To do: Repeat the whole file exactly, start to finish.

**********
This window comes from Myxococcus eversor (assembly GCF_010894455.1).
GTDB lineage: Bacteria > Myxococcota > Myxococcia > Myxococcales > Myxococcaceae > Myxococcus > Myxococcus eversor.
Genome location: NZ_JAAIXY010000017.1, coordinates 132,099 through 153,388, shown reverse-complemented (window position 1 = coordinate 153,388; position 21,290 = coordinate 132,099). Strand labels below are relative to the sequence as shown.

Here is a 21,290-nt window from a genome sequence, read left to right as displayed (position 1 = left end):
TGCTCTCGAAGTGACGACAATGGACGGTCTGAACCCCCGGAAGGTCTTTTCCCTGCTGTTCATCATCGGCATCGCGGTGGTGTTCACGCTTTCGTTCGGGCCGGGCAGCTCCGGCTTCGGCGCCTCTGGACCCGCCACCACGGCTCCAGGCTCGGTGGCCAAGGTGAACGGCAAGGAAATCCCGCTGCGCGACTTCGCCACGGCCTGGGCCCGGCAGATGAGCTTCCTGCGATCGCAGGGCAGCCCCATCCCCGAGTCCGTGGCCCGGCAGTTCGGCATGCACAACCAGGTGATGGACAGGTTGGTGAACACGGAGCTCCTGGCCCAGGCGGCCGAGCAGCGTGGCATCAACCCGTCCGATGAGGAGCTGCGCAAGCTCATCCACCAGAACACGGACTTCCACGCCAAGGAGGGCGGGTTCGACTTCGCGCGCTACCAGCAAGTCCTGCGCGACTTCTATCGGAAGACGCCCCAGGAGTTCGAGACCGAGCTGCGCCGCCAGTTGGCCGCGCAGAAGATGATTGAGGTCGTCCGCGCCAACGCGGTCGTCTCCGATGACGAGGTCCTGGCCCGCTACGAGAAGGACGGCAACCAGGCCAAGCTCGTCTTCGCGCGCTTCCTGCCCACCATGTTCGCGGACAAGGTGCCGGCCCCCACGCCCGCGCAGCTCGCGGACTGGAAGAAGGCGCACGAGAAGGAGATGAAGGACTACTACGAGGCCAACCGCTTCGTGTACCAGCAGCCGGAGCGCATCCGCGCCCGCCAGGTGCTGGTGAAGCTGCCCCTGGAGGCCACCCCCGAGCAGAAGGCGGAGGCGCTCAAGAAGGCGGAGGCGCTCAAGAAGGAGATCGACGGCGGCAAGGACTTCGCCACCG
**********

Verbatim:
This window comes from Myxococcus eversor (assembly GCF_010894455.1).
GTDB lineage: Bacteria > Myxococcota > Myxococcia > Myxococcales > Myxococcaceae > Myxococcus > Myxococcus eversor.
Genome location: NZ_JAAIXY010000017.1, coordinates 132,099 through 153,388, shown reverse-complemented (window position 1 = coordinate 153,388; position 21,290 = coordinate 132,099). Strand labels below are relative to the sequence as shown.

Here is a 21,290-nt window from a genome sequence, read left to right as displayed (position 1 = left end):
TGCTCTCGAAGTGACGACAATGGACGGTCTGAACCCCCGGAAGGTCTTTTCCCTGCTGTTCATCATCGGCATCGCGGTGGTGTTCACGCTTTCGTTCGGGCCGGGCAGCTCCGGCTTCGGCGCCTCTGGACCCGCCACCACGGCTCCAGGCTCGGTGGCCAAGGTGAACGGCAAGGAAATCCCGCTGCGCGACTTCGCCACGGCCTGGGCCCGGCAGATGAGCTTCCTGCGATCGCAGGGCAGCCCCATCCCCGAGTCCGTGGCCCGGCAGTTCGGCATGCACAACCAGGTGATGGACAGGTTGGTGAACACGGAGCTCCTGGCCCAGGCGGCCGAGCAGCGTGGCATCAACCCGTCCGATGAGGAGCTGCGCAAGCTCATCCACCAGAACACGGACTTCCACGCCAAGGAGGGCGGGTTCGACTTCGCGCGCTACCAGCAAGTCCTGCGCGACTTCTATCGGAAGACGCCCCAGGAGTTCGAGACCGAGCTGCGCCGCCAGTTGGCCGCGCAGAAGATGATTGAGGTCGTCCGCGCCAACGCGGTCGTCTCCGATGACGAGGTCCTGGCCCGCTACGAGAAGGACGGCAACCAGGCCAAGCTCGTCTTCGCGCGCTTCCTGCCCACCATGTTCGCGGACAAGGTGCCGGCCCCCACGCCCGCGCAGCTCGCGGACTGGAAGAAGGCGCACGAGAAGGAGATGAAGGACTACTACGAGGCCAACCGCTTCGTGTACCAGCAGCCGGAGCGCATCCGCGCCCGCCAGGTGCTGGTGAAGCTGCCCCTGGAGGCCACCCCCGAGCAGAAGGCGGAGGCGCTCAAGAAGGCGGAGGCGCTCAAGAAGGAGATCGACGGCGGCAAGGACTTCGCCACCG